Unlike the Europeans who brought value-added knowledge to various colonial territories, the settler slaves/Americo-Liberians that founded and dominated the political and economic landscape of Liberia were bunch of semi-educated ex- slaves; they did not have any knowledge of agricultural practices. They did not understand the essence of nation building. These characteristics were never taught by their masters. What we are aware of is their operations of plantation, because majority of them worked in the houses of plantations owners during slavery. It was the same plantation mentality they brought and imposed on the indigenous masses of the people. They brutality fought to maintain their hegemonic role, and this brutal fight for power has been imbedded in the fabric of our society.
As a result, the coming of the settlers and their declaration of early independence has not history of building a nation that would bring about inclusive growth and progress. They refused to have adopted means that would have provided the framework for serious economic growth and development, and their inability has contributed immensely to where we are today as we celebrate 169years of independence. The marginalization and suppression of the indigenous masses was not enough. The founding fathers also left nothing tangible that would have engendered future progress. Today, after 169 years of existence as a sovereign and independent state, where we are is similar to where the European colonial masters left their various colonies after independence.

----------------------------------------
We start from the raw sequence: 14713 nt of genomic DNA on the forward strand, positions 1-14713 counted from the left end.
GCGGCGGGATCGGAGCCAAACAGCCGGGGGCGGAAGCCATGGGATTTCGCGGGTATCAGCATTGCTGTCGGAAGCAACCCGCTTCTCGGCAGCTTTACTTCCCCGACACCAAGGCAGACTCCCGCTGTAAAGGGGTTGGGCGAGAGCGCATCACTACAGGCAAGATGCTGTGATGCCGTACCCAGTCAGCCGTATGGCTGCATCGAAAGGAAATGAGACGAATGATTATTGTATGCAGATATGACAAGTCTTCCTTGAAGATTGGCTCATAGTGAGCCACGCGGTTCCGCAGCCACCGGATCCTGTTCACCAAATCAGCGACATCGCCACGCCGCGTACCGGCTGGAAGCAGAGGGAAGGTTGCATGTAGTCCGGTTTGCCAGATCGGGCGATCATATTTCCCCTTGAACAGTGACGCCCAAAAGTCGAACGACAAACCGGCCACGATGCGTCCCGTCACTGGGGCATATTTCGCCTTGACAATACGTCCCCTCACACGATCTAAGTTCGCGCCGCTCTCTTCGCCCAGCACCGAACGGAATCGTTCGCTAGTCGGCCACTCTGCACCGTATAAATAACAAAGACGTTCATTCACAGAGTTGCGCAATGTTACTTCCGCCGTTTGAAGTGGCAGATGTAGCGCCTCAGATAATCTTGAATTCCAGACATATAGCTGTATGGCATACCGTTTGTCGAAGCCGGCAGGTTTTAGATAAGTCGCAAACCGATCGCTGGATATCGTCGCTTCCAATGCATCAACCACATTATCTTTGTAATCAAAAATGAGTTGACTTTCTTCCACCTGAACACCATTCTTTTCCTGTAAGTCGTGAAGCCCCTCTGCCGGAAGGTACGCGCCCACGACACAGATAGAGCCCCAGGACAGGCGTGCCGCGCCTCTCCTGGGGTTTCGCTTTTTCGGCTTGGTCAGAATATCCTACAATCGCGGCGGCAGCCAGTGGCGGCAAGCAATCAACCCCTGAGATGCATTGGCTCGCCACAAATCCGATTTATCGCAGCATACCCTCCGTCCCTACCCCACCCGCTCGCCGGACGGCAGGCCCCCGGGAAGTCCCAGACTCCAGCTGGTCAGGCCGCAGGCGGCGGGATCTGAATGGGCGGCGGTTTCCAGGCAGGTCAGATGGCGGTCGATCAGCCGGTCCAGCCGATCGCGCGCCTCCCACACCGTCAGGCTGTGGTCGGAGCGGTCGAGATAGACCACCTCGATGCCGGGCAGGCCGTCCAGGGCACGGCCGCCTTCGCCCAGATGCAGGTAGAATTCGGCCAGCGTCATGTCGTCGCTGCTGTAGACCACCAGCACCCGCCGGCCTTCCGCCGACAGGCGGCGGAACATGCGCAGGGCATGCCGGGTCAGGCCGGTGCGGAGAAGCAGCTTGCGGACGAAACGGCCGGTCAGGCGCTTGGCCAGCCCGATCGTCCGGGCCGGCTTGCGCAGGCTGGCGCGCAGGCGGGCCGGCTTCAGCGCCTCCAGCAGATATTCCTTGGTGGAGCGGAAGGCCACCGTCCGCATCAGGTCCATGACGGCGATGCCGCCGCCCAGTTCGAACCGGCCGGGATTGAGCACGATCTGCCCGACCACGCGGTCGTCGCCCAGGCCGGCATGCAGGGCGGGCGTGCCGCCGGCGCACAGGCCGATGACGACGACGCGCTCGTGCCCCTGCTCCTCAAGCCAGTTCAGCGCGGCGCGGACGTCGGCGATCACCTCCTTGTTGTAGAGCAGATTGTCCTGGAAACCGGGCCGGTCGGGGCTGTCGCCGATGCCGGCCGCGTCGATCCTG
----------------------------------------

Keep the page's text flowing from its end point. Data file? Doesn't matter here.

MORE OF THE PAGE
We remain the suppliers of raw materials to giant economies and consumers of finished products imported from China, America, Europe and even post-colonial nations. Frustratingly our national economic agenda shows no commitment to industrialization. The deplorable state of our health sector was again exposed by the Ebola Virus Epidemic in 2014. Poor performance of students, appalling infrastructure, unavailability of logistics, and up-to-date curriculum, low salaries and incentives for teachers, etc. place our educational sector in a messy state. In this age of globally improved technology, it is still being reported that majority of Liberians depends on subsistence farming as if we are in pre-colonial era. Industrial agriculture is not well and alive. With abundant fertile soil, we are importers of our stable food. Traveling to other counties will expose to you atrocious nature of a space without infrastructure in this age of modernity.
Regrettably, as we celebrate 169years as a sovereign nation, I wish we had been formerly colonized by one of those European imperial nations. Despite the cruelty and barbarity of European colonization in Africa, at least we would have benefited more than what a settler-slave’s domination and control provided on the platform of early independence. I wish I could turn back the hands of time.
Author's Statement: Moses Uneh Yahmia is a student of the University of Liberia. He studies Political Science and Economics. He can be reachedvia email@example.com.